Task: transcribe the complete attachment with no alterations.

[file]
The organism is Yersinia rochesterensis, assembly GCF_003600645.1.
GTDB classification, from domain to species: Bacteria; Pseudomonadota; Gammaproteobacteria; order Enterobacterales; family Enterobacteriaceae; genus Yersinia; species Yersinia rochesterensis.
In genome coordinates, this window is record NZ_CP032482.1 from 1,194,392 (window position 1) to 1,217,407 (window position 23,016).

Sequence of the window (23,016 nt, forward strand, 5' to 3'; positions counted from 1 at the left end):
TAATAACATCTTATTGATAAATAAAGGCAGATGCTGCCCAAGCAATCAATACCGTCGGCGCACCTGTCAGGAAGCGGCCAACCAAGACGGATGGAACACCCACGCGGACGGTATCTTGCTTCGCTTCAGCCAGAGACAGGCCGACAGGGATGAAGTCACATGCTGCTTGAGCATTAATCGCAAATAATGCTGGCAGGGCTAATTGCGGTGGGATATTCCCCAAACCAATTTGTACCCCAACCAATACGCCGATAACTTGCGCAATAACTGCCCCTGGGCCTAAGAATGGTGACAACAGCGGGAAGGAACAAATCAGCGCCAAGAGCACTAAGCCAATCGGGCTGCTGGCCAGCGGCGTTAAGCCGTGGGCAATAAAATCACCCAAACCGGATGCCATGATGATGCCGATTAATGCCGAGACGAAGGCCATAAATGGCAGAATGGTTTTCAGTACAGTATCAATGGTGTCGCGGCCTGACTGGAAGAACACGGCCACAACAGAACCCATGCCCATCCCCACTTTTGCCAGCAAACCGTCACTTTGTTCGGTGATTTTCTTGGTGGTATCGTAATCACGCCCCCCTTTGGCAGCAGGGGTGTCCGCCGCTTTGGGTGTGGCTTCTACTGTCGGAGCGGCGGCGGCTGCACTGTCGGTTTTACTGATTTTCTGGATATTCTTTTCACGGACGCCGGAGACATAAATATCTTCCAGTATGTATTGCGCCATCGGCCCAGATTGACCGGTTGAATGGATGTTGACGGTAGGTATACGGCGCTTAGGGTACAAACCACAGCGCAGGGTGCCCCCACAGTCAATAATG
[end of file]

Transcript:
The organism is Yersinia rochesterensis, assembly GCF_003600645.1.
GTDB classification, from domain to species: Bacteria; Pseudomonadota; Gammaproteobacteria; order Enterobacterales; family Enterobacteriaceae; genus Yersinia; species Yersinia rochesterensis.
In genome coordinates, this window is record NZ_CP032482.1 from 1,194,392 (window position 1) to 1,217,407 (window position 23,016).

Sequence of the window (23,016 nt, forward strand, 5' to 3'; positions counted from 1 at the left end):
TAATAACATCTTATTGATAAATAAAGGCAGATGCTGCCCAAGCAATCAATACCGTCGGCGCACCTGTCAGGAAGCGGCCAACCAAGACGGATGGAACACCCACGCGGACGGTATCTTGCTTCGCTTCAGCCAGAGACAGGCCGACAGGGATGAAGTCACATGCTGCTTGAGCATTAATCGCAAATAATGCTGGCAGGGCTAATTGCGGTGGGATATTCCCCAAACCAATTTGTACCCCAACCAATACGCCGATAACTTGCGCAATAACTGCCCCTGGGCCTAAGAATGGTGACAACAGCGGGAAGGAACAAATCAGCGCCAAGAGCACTAAGCCAATCGGGCTGCTGGCCAGCGGCGTTAAGCCGTGGGCAATAAAATCACCCAAACCGGATGCCATGATGATGCCGATTAATGCCGAGACGAAGGCCATAAATGGCAGAATGGTTTTCAGTACAGTATCAATGGTGTCGCGGCCTGACTGGAAGAACACGGCCACAACAGAACCCATGCCCATCCCCACTTTTGCCAGCAAACCGTCACTTTGTTCGGTGATTTTCTTGGTGGTATCGTAATCACGCCCCCCTTTGGCAGCAGGGGTGTCCGCCGCTTTGGGTGTGGCTTCTACTGTCGGAGCGGCGGCGGCTGCACTGTCGGTTTTACTGATTTTCTGGATATTCTTTTCACGGACGCCGGAGACATAAATATCTTCCAGTATGTATTGCGCCATCGGCCCAGATTGACCGGTTGAATGGATGTTGACGGTAGGTATACGGCGCTTAGGGTACAAACCACAGCGCAGGGTGCCCCCACAGTCAATAATG